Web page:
Journalism workshop brings hundreds to Canyon

Trinity High School photography teacher Michael Peña talks with an area journalism teacher before he presents the morning session.

Journalism students traveled to West Texas A&M University to participate in the Texas Association of Journalism Educators Region 1 Workshop Sept. 28. WTAMU co-sponsored the workshop, which drew nearly 300 students from 18 area high schools.

Canyon High School journalism teacher Laura Smith is the TAJE region 1 representative and organized the workshop, which featured Trinity High School photography instructor Michael Peña, who was sponosored by the Association of Texas Photography Instructors.

“I gave my seminar on how to tell a visual story with photographs,” Peña said. “We learned from the photographs of Pulitzer Prize winner Craig Walker, who taught us how to use the camera with detail and pay attention to both the big and small pictures as well as how to relate to the viewer.”

Sophomore staff reporter Erin Sheffield said that the seminar helped her better understand the art of photography.

“I’ve always thought that mindset is everything, so I think this seminar will improve my skills as a photographer.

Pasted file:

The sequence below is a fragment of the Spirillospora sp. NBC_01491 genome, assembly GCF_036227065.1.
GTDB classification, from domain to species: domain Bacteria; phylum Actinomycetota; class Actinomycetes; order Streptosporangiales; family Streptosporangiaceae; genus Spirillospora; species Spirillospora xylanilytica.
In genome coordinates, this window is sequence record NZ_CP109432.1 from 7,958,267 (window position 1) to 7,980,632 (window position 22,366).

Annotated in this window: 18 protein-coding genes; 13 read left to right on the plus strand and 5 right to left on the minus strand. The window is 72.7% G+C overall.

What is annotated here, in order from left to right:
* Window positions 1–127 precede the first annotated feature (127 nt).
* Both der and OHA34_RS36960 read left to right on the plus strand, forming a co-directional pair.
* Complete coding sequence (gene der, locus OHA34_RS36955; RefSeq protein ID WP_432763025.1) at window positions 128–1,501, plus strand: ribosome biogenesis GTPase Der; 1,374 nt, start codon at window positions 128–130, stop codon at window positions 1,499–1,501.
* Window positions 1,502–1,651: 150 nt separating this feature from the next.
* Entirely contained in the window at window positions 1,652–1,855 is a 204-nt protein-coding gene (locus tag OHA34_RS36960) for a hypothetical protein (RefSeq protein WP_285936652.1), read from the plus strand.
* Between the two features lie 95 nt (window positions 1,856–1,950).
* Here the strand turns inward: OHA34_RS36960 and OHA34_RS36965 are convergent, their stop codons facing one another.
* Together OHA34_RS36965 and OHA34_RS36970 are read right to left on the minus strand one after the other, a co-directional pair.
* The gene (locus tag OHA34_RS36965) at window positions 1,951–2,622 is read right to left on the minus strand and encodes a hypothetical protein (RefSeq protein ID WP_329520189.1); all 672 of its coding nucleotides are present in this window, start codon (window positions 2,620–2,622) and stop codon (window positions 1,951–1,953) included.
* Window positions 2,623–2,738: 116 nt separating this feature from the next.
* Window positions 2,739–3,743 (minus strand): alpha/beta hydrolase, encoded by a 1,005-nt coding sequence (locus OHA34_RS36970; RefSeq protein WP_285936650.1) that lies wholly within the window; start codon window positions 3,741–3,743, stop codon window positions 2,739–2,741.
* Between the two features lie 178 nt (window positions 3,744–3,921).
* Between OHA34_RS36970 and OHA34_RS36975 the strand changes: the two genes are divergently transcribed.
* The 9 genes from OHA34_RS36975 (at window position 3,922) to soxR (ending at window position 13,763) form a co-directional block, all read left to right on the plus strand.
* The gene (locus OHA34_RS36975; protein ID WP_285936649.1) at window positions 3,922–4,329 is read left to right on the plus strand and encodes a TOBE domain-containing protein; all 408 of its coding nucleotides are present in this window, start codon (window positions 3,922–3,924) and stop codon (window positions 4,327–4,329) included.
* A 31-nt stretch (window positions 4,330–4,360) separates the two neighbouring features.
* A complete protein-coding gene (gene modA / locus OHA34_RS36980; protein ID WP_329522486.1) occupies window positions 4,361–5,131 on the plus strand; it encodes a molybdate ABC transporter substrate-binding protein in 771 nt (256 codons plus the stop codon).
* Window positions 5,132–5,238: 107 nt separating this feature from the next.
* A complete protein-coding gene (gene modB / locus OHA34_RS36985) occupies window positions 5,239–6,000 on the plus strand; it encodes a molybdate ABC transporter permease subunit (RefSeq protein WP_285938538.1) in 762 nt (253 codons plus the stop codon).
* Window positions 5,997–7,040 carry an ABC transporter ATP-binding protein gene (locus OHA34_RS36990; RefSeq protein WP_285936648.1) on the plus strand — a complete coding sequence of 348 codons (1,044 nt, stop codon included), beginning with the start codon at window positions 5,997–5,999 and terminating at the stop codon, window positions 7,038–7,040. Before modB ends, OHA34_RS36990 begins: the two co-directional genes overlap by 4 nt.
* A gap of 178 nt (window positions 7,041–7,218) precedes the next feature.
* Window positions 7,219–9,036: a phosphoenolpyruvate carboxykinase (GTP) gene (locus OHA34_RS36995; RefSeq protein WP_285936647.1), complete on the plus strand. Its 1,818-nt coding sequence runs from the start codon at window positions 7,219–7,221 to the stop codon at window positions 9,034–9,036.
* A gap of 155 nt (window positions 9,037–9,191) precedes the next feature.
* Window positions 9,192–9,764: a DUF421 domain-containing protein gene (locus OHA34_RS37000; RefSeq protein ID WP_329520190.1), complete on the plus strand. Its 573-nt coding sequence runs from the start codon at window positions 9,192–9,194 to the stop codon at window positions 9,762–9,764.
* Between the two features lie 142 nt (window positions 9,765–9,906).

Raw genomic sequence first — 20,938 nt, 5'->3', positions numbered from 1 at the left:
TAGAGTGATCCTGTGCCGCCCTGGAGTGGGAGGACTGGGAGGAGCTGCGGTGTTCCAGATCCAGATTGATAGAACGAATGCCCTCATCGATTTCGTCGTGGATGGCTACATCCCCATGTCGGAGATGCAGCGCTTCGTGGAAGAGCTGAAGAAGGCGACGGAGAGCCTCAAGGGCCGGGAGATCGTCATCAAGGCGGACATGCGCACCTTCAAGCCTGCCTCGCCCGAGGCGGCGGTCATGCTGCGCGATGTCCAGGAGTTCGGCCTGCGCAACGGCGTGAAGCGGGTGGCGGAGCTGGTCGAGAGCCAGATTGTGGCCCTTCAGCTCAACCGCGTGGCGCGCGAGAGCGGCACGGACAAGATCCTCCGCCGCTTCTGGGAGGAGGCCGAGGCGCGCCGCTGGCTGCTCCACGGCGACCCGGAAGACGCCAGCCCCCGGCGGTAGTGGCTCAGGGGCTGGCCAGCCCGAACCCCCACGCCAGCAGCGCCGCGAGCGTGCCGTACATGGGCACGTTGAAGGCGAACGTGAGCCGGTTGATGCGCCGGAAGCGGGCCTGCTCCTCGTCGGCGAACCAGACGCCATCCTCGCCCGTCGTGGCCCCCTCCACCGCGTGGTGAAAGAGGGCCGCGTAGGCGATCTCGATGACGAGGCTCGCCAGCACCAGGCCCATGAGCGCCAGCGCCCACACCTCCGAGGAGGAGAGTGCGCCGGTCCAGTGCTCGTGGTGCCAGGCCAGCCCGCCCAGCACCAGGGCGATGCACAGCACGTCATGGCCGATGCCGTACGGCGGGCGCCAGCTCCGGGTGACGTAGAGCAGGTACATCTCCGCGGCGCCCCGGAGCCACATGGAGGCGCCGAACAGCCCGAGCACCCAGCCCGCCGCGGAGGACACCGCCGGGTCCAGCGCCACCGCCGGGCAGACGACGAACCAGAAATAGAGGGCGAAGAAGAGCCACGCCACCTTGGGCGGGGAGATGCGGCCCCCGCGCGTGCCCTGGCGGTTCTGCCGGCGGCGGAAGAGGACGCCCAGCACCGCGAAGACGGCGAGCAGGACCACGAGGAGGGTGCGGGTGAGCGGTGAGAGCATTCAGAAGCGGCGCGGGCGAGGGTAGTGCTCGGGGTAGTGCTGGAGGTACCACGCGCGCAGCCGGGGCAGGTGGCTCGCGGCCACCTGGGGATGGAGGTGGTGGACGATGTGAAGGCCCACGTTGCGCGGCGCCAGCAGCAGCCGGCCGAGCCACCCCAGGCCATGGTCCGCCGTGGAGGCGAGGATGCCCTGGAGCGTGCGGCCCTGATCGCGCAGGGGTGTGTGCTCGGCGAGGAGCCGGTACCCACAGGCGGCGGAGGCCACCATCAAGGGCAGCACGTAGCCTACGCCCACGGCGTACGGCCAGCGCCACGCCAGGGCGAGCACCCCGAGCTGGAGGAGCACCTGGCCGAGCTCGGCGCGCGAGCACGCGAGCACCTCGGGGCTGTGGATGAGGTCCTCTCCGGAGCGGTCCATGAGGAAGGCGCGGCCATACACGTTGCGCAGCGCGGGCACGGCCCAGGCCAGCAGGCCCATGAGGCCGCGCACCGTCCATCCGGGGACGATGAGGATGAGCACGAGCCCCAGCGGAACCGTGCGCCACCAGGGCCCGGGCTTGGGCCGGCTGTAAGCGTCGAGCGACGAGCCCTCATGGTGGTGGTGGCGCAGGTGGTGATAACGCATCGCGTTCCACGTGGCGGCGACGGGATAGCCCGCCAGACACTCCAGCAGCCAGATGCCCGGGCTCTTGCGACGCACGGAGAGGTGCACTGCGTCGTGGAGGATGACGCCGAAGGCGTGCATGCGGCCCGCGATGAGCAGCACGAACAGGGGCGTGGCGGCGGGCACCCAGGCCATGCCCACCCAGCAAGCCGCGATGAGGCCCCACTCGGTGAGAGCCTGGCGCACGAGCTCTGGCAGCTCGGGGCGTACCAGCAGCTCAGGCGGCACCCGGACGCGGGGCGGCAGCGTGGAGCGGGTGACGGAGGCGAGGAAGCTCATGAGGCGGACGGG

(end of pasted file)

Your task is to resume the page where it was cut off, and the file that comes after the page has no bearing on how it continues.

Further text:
— Erin Sheffield, 10

“I’ve noticed I’ve had some trouble with photography, and this gave me a new way of thinking about it,” Sheffield said. “I’ve always thought that mindset is everything, so I think this seminar will improve my skills as a photographer.”

The afternoon sessions offered students either a tour of the college’s journalism department or a broadcast media session taught by student journalists of Groom High School and their adviser Lisa Roskens.

“We loved how the audience participated with us when we presented,” Roskens said. “We are so grateful we received the opportunity to connect with other scholastic journalists to learn from them as well as to show what we know.”

Senior yearbook editor-in-chief Sarah Nease said the seminar was a positive experience which effectively encouraged students to pursue a college degree in photography or journalism.

“As an aspiring photographer, this seminar was more helpful than previous years because it involved more of my interests,” Nease said. “The last two years I’ve attended the seminar focused more on interviewing and writing.”

In addition to teaching photography techniques, Peña gave advice for aspiring photographers in his audience.

“Learn as much as you can about your camera and light,” Peña said. “Learn about how light moves and works with the world around us.”